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Registration Accuracy

For the Medical Device Development Tool submission, we will need to characterize the registration accuracy of eeDAP.

SPIE abstract, poster, and proceedings paper

Over the summer we have expanded our registration accuracy efforts. In August 2017 we submitted an abstract based on this work to present at the SPIE Medical Imaging conference Feb 10-15, 2018.

T-con 12 June 2017

Qi presented a shorter version of the Pathology Informatics presentation for those that could not make the conference, here is the presentation eeDAP_registration_final.pdf (4 MB, uploaded by Brandon D. Gallas 4 years 1 month ago). The last slide outlines our plans to complete the study. We wanted feedback on the final plans. The group was satisfied with the plans and offered the following feedback.

* Record how long the process takes. * Record any problems encountered during data collection. * Get some feedback from the person collecting the data.

The Philips group asked why we were not performing this study with a phantom slides. Our main response is that the contrast, resolution, and content of a phantom slide is very different from that found in the slides for a study. This appears to limit eeDAP to similar tissue types. We would recommend that the registration accuracy be performed once before an actual data collection study is begun to mitigate any registration issues. This pre-study check allows for the study PI to evaluate the registration accuracy for the slides and FOVs of the study to be performed.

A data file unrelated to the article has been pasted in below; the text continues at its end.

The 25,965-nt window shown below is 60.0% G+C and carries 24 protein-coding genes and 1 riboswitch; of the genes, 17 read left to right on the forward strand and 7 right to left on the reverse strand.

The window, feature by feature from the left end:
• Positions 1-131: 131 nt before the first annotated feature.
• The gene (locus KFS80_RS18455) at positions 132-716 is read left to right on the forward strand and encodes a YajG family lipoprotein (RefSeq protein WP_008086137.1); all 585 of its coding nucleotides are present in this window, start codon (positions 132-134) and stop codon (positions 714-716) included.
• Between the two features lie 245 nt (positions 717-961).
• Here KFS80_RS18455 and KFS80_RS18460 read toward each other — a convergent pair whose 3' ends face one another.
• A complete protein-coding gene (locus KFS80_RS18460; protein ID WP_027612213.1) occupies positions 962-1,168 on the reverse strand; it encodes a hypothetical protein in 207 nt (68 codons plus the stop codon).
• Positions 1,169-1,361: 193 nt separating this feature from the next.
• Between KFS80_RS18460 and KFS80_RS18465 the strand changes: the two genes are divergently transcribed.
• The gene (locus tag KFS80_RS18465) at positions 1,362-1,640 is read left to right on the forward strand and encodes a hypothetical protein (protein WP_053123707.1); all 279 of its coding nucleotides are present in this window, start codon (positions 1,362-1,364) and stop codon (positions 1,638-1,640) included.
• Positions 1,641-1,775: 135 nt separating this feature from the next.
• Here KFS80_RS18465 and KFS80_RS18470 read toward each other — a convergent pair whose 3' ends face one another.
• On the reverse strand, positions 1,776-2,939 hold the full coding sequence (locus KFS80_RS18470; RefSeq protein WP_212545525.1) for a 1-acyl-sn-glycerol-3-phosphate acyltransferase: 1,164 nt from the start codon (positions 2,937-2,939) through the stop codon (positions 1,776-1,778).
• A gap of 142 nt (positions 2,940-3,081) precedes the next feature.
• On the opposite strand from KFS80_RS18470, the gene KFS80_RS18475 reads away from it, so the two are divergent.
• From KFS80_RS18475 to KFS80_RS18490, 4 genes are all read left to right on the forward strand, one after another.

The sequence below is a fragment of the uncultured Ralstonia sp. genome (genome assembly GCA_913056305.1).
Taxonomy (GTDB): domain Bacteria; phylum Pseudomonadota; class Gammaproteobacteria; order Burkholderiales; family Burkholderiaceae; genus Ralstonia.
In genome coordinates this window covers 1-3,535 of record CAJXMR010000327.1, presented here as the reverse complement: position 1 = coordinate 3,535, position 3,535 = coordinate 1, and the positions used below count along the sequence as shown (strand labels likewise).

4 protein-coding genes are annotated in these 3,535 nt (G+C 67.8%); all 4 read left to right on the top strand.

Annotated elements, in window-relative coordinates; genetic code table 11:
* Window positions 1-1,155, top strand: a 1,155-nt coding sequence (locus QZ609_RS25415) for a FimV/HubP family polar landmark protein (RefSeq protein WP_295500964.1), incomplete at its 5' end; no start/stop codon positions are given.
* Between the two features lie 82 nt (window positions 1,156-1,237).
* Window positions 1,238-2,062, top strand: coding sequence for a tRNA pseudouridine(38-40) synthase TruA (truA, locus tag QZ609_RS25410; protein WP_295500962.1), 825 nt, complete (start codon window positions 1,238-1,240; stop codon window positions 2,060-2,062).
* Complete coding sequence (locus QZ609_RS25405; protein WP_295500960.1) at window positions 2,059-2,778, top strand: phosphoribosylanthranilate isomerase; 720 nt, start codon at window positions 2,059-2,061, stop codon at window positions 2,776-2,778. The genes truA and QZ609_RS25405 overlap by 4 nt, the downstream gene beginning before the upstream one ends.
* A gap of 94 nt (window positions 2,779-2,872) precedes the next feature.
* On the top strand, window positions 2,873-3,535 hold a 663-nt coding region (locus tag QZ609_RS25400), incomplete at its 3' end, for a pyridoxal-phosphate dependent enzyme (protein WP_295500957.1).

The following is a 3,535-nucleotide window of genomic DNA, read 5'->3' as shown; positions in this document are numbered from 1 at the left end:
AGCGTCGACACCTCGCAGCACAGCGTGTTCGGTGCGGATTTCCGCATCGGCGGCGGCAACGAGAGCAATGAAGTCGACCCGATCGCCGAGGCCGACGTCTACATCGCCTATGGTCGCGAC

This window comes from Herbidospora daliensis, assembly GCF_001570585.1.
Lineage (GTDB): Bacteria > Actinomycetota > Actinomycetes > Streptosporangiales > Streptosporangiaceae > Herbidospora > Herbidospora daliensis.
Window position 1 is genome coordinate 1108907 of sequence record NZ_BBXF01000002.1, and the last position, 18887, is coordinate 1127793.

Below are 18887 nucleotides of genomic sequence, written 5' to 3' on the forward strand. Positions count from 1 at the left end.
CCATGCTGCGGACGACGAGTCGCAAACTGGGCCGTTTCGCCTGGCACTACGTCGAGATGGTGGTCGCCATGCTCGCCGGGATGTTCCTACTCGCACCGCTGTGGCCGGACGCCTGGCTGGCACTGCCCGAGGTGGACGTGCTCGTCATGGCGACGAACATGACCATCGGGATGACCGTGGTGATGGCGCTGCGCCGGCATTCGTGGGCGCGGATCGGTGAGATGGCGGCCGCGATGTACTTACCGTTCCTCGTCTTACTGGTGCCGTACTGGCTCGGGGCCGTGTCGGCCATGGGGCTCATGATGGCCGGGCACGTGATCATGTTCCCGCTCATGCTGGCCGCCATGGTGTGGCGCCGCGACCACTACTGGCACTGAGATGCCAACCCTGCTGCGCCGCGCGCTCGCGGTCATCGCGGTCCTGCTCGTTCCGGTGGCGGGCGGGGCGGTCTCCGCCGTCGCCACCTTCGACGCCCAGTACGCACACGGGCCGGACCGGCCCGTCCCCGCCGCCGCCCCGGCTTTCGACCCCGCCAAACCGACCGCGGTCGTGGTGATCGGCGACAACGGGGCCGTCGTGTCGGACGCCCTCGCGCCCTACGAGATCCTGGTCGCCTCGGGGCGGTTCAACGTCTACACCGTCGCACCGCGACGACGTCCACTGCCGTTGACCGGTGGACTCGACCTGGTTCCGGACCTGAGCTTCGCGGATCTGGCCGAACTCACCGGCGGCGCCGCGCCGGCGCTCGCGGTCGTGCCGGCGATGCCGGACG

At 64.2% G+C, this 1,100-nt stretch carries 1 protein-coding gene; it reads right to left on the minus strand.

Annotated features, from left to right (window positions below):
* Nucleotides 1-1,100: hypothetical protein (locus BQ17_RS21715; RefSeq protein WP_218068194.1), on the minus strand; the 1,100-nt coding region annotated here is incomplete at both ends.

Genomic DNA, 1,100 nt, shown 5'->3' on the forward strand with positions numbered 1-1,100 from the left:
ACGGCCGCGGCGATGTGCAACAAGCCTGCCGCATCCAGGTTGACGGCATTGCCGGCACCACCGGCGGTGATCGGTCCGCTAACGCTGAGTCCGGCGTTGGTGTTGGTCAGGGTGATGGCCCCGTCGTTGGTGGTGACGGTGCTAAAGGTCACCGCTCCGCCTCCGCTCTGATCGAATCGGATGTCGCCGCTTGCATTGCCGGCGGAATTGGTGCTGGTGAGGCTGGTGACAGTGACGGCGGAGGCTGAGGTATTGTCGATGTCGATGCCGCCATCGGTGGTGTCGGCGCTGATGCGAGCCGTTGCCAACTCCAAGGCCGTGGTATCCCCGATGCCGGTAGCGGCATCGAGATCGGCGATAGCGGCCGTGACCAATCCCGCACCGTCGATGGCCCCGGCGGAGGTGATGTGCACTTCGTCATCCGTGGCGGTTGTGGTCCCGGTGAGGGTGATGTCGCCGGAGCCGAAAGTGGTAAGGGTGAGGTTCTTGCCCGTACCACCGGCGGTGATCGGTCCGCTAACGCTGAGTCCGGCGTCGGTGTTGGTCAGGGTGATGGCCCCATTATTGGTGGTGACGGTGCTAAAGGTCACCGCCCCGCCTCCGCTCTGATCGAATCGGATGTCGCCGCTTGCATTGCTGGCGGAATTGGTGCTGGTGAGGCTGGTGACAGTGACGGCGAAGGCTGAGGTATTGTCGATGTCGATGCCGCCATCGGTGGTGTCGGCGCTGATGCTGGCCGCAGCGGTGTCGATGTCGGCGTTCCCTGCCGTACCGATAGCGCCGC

The Philips group is developing a registration accuracy method using phantom slides. Phantom slides might be extremely useful for evaluating the accuracy of the stage motion (no re-registration) and could possibly be automated. This kind of information would be very useful.

Presentation at Pathology Informatics 21 May 2017

Qi presented the registration accuracy method and initial results. The presentation can be found Here.

Initial Description 11 April 2017

Marios and Brandon have two ideas for characterizing registration precision.

  1. 1-4 slides mounted on the stage. A bulls eye reticle. Run eeDAP for some number of cell nuclei or other small feature. A human determines where the small feature lands in the bulls eye.
    • We have started to outline a study along the lines of this idea. Here is a summary.
  2. A micro-bead slide: a mixture of at least two beads, one big (size of a cell, 10 um?) and the other as small as can be made. The small spheres would be rare and would be the anchors/fiducial marks for determining registration precision. Image processing could be used to measure the registration precision. This could be done offline and after-the-fact because eeDAP takes a snap shot of the camera view such that the camera view can be saved.

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